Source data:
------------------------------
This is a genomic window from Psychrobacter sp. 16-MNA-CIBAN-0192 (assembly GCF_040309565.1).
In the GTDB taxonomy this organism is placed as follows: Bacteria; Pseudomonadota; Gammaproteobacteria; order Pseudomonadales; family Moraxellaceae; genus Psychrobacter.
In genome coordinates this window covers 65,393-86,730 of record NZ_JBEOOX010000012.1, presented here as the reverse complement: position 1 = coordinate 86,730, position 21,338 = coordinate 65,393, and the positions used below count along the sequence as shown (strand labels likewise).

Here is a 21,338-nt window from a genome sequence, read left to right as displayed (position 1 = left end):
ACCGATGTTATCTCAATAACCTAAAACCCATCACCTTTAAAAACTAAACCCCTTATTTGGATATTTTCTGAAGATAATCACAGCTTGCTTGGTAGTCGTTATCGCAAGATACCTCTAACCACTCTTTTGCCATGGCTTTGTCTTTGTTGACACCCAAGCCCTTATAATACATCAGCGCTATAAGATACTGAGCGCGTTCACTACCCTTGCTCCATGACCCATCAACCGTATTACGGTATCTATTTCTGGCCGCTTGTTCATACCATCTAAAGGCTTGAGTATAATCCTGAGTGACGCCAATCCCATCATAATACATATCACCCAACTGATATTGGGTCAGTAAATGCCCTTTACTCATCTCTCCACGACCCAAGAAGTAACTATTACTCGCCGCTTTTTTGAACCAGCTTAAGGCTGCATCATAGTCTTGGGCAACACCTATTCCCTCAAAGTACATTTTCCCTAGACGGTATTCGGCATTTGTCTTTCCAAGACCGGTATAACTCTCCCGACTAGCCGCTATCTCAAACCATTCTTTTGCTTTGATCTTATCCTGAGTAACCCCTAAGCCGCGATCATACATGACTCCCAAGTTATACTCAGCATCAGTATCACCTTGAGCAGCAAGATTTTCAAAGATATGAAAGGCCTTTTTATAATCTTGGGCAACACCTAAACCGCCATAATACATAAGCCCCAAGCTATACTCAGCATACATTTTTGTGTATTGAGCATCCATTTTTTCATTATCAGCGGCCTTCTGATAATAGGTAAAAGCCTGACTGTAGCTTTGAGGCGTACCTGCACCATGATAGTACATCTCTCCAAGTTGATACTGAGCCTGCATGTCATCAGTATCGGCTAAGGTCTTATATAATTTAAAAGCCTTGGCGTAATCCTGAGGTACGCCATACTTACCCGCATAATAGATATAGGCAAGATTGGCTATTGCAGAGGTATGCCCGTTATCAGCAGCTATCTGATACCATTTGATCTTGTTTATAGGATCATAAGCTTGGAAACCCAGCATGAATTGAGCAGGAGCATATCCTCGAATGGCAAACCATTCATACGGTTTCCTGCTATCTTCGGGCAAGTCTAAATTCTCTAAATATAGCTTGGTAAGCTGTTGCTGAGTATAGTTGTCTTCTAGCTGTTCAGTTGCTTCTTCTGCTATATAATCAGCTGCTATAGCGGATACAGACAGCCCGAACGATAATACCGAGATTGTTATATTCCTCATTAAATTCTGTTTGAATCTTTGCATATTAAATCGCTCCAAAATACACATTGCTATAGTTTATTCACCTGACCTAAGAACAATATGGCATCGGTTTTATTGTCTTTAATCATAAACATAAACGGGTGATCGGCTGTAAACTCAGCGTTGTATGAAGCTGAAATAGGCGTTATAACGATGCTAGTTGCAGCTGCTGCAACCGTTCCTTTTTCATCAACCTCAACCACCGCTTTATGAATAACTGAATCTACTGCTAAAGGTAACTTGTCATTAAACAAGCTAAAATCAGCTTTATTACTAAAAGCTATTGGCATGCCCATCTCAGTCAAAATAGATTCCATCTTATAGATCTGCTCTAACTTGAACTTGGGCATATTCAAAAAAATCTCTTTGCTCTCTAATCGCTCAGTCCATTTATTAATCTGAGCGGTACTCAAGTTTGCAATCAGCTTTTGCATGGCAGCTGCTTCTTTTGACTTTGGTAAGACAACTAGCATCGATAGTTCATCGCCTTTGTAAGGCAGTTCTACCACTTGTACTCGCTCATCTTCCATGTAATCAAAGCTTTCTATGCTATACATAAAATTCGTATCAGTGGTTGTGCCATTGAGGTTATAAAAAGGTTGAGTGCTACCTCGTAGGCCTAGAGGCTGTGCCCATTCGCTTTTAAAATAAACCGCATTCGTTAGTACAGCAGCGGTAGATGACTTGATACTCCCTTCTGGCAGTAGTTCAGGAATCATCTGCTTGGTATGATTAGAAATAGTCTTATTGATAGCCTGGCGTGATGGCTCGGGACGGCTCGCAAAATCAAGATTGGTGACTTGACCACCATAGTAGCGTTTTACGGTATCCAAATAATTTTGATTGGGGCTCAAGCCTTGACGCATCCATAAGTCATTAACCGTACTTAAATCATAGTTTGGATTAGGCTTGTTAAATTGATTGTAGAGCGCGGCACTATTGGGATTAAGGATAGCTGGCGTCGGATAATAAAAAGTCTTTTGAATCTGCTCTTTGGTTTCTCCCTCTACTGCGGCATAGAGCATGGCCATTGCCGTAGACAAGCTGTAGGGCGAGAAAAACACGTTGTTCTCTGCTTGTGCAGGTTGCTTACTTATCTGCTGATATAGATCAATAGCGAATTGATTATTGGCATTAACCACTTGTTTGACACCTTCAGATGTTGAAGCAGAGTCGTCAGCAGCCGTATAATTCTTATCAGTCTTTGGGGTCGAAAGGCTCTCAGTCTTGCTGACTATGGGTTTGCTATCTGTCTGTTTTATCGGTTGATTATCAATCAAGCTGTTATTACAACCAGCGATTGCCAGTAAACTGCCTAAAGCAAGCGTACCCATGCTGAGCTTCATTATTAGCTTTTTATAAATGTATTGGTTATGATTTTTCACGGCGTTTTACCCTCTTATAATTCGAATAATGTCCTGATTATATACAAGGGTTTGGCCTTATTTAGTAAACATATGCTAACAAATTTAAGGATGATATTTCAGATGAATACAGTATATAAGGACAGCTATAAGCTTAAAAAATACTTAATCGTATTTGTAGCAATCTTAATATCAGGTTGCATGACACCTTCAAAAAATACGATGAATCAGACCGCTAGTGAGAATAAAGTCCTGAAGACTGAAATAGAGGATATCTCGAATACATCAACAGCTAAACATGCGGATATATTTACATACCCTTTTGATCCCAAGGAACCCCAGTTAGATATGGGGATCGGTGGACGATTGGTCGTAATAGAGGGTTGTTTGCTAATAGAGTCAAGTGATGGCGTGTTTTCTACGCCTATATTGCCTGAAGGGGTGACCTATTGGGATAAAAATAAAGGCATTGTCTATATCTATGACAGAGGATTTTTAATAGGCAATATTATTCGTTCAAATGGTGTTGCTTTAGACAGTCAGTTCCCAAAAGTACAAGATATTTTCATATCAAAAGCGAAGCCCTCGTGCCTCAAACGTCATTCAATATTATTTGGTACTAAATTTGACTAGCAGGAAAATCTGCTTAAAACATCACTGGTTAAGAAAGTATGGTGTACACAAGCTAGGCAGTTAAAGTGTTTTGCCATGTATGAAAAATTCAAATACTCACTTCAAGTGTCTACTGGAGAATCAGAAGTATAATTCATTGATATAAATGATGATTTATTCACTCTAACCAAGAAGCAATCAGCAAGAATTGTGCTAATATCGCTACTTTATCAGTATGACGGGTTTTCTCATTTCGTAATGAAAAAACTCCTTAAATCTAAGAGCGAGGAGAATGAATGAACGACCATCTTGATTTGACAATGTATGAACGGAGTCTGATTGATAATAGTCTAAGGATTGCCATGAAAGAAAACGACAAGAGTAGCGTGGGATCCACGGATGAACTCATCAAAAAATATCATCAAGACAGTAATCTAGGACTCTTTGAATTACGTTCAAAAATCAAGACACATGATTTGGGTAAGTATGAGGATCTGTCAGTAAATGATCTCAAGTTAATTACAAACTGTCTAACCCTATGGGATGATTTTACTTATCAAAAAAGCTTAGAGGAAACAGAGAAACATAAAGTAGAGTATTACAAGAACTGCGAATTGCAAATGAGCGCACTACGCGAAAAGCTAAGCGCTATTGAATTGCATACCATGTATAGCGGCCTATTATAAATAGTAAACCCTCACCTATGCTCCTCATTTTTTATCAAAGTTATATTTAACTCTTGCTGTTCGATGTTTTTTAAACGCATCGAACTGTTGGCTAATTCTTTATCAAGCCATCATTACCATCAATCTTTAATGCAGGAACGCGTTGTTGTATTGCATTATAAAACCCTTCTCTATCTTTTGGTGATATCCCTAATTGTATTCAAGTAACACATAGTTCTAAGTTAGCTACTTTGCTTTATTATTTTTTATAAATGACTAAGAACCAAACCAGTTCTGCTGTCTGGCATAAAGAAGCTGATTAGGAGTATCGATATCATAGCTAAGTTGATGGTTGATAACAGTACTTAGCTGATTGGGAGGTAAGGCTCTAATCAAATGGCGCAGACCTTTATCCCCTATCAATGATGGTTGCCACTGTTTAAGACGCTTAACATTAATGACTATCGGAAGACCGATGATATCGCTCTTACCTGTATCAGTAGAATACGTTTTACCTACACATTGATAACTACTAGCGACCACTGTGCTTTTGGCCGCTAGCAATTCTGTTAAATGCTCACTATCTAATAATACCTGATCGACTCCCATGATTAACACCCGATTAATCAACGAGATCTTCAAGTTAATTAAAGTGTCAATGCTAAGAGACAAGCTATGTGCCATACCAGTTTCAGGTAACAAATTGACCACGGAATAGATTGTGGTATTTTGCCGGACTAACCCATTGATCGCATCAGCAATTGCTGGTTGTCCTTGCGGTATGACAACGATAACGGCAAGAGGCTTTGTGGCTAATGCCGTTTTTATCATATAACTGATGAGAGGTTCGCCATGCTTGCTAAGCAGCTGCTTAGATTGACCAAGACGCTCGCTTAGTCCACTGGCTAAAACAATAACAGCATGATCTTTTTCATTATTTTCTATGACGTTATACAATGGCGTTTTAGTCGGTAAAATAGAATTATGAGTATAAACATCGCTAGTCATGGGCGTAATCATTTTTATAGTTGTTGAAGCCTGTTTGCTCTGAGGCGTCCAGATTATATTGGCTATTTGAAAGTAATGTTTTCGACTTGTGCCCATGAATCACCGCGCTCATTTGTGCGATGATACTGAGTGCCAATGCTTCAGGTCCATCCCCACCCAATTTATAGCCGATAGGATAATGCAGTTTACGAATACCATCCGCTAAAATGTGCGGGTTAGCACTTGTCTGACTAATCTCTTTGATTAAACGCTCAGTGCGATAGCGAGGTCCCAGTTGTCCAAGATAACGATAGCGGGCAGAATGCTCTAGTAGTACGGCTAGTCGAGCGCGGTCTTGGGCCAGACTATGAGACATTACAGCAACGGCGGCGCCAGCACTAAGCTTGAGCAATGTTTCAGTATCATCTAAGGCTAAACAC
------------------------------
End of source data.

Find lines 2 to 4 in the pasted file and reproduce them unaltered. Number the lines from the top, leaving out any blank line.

In the GTDB taxonomy this organism is placed as follows: Bacteria; Pseudomonadota; Gammaproteobacteria; order Pseudomonadales; family Moraxellaceae; genus Psychrobacter.
In genome coordinates this window covers 65,393-86,730 of record NZ_JBEOOX010000012.1, presented here as the reverse complement: position 1 = coordinate 86,730, position 21,338 = coordinate 65,393, and the positions used below count along the sequence as shown (strand labels likewise).

Here is a 21,338-nt window from a genome sequence, read left to right as displayed (position 1 = left end):